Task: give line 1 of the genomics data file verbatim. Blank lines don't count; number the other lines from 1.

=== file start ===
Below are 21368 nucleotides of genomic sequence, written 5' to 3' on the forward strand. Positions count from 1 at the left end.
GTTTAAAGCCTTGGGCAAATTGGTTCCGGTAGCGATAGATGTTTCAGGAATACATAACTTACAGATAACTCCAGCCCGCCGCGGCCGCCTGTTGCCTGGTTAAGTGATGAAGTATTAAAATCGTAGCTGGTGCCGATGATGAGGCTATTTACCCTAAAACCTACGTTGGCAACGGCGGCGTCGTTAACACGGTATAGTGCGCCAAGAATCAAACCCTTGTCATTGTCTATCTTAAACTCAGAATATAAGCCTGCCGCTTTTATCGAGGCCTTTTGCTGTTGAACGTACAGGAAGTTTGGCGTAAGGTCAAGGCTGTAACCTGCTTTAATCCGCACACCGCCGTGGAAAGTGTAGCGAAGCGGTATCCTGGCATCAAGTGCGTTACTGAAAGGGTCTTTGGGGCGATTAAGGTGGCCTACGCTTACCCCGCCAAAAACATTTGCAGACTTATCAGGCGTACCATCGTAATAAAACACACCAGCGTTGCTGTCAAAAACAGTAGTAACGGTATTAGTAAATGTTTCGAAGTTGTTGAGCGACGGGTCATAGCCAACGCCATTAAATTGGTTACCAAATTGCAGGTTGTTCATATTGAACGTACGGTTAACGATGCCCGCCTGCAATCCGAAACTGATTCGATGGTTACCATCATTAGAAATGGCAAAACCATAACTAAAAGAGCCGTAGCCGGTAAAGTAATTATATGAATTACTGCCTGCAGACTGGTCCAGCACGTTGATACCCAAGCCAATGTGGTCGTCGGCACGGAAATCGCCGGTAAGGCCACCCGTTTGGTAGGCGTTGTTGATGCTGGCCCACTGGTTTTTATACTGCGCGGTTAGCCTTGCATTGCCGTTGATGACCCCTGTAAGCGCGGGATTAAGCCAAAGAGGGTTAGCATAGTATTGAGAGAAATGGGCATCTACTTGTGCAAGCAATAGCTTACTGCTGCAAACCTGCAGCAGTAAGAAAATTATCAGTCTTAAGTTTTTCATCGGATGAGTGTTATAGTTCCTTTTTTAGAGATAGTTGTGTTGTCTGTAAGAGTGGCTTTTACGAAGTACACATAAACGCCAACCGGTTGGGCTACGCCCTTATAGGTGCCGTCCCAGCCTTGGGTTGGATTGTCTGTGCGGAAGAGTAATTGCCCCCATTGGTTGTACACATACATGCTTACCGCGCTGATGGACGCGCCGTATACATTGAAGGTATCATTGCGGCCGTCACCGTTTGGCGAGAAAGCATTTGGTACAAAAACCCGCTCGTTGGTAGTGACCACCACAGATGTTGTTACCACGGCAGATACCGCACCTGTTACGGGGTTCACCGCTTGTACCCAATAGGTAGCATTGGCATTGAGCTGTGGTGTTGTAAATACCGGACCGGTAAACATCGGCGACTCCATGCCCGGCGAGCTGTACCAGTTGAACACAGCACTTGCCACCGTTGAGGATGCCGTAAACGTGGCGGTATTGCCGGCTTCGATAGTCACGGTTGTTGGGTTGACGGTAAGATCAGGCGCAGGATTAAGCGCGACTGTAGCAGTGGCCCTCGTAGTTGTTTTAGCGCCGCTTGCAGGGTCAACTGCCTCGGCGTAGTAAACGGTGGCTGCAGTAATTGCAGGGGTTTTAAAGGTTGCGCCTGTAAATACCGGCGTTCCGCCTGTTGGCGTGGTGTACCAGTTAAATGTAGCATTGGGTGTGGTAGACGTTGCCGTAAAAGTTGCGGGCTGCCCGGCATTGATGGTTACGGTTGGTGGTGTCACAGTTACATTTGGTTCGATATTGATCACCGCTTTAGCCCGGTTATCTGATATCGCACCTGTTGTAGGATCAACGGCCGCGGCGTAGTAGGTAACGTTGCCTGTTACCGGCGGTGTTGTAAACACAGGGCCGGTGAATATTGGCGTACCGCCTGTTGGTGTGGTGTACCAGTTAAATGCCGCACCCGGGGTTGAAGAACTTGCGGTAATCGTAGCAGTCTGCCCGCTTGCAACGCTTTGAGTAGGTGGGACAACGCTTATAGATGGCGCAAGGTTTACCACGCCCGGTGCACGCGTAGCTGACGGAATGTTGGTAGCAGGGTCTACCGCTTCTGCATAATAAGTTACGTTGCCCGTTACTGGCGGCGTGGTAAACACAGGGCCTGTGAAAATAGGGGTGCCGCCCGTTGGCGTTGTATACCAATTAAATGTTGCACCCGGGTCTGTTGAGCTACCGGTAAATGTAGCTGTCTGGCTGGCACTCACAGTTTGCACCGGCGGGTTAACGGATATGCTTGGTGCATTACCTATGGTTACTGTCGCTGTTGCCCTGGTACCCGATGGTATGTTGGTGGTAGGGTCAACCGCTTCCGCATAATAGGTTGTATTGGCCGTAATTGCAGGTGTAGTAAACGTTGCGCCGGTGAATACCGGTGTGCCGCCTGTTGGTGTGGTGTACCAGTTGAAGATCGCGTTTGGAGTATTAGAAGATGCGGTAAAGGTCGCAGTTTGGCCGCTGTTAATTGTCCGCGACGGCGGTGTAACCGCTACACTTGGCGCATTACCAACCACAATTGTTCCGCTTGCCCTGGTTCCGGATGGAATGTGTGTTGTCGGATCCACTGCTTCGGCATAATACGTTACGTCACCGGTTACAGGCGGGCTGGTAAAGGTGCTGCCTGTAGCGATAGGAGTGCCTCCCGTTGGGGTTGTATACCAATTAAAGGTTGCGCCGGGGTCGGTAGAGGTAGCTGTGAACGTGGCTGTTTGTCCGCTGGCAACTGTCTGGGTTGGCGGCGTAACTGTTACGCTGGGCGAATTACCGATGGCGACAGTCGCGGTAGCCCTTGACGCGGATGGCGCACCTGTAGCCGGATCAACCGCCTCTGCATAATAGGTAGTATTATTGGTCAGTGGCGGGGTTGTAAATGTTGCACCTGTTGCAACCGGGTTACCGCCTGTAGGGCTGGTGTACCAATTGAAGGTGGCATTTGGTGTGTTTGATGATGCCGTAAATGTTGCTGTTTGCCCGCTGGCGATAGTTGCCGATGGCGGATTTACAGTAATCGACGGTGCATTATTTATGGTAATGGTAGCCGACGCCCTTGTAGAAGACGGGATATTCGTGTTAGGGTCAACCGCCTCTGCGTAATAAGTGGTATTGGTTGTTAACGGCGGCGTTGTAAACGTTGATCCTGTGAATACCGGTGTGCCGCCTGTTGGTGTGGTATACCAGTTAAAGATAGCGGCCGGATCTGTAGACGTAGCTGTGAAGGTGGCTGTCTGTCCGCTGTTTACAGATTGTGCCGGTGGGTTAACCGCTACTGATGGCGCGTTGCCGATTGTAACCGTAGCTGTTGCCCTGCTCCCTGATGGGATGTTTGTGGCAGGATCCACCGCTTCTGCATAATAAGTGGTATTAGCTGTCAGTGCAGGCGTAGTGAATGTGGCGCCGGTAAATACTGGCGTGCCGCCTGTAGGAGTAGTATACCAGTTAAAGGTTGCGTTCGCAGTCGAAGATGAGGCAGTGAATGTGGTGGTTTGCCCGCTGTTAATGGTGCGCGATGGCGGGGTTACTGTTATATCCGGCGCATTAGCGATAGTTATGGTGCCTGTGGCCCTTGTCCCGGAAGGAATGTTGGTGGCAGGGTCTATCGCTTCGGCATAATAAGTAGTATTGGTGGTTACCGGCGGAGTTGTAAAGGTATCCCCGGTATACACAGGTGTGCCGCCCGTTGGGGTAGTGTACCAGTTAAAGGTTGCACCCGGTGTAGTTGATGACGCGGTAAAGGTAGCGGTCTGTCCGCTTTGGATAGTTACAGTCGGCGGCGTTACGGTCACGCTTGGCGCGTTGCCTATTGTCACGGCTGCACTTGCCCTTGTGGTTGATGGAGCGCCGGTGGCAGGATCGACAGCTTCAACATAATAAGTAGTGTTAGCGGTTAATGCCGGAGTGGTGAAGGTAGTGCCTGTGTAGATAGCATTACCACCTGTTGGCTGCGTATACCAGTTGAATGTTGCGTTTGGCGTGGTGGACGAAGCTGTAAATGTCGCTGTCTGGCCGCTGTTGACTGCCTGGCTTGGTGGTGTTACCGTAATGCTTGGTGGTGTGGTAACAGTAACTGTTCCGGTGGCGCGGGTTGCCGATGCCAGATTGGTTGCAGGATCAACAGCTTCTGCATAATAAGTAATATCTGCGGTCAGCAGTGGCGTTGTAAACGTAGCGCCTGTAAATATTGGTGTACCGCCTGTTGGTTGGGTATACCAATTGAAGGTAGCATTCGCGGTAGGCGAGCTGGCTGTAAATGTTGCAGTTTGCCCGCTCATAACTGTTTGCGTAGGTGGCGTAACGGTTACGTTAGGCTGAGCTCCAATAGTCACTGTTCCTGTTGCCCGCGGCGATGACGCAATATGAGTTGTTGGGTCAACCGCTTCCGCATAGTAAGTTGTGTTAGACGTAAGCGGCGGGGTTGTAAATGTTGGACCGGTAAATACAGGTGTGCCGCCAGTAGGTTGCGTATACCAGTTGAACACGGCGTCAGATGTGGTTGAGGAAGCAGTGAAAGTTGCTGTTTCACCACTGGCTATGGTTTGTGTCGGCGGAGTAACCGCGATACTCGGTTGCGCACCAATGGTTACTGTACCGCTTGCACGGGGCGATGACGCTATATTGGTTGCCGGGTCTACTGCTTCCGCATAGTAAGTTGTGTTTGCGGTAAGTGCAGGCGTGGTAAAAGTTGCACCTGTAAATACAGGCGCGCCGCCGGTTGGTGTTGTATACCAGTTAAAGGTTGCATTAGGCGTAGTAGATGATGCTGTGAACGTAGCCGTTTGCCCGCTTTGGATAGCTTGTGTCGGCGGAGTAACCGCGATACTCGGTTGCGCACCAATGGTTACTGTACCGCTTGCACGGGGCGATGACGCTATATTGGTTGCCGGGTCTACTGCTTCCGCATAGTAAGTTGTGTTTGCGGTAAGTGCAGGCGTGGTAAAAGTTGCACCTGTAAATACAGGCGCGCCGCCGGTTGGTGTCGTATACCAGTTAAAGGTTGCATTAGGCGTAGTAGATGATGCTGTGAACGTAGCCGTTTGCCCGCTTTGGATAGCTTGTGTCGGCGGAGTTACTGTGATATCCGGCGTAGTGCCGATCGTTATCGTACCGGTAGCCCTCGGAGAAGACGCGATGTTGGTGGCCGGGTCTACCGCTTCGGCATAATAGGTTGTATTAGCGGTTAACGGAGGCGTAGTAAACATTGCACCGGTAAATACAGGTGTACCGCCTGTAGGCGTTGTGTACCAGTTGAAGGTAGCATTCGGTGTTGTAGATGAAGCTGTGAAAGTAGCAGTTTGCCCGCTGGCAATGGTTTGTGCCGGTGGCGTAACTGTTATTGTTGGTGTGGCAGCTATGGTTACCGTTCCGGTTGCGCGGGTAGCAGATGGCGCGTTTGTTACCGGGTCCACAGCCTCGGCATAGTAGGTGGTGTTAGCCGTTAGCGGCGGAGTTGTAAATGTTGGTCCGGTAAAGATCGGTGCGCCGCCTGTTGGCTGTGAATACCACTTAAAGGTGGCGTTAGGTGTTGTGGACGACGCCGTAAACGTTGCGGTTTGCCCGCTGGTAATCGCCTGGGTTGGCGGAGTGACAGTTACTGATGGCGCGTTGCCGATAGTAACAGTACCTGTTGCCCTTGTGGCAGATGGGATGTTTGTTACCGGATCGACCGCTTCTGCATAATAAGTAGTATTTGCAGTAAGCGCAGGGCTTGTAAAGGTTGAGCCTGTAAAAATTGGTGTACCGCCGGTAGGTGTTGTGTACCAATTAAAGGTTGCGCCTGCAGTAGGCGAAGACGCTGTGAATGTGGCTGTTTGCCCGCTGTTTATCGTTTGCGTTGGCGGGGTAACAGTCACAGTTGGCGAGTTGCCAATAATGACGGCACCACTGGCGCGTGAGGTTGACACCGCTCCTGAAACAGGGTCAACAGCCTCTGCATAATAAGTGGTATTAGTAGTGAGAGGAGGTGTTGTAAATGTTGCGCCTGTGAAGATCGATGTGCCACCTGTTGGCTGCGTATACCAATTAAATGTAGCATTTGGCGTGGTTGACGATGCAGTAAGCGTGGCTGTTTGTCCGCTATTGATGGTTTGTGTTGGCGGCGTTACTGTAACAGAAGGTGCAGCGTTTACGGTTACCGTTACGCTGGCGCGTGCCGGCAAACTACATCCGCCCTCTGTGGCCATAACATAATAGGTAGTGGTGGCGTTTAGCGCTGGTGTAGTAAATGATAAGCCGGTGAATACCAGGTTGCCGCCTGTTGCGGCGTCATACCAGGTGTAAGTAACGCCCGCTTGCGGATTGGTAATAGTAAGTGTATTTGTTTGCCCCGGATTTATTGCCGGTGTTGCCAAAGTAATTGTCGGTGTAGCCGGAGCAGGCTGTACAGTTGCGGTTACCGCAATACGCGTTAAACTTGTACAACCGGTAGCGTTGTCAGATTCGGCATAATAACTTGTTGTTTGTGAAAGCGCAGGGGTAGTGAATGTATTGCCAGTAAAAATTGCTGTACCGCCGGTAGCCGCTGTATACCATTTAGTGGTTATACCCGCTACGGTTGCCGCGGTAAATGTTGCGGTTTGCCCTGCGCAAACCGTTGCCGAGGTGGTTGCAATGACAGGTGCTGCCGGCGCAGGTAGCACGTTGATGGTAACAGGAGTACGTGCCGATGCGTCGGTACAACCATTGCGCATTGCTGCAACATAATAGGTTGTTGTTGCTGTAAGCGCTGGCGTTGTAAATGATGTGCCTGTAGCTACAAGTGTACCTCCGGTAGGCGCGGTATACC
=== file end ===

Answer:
Below are 21368 nucleotides of genomic sequence, written 5' to 3' on the forward strand. Positions count from 1 at the left end.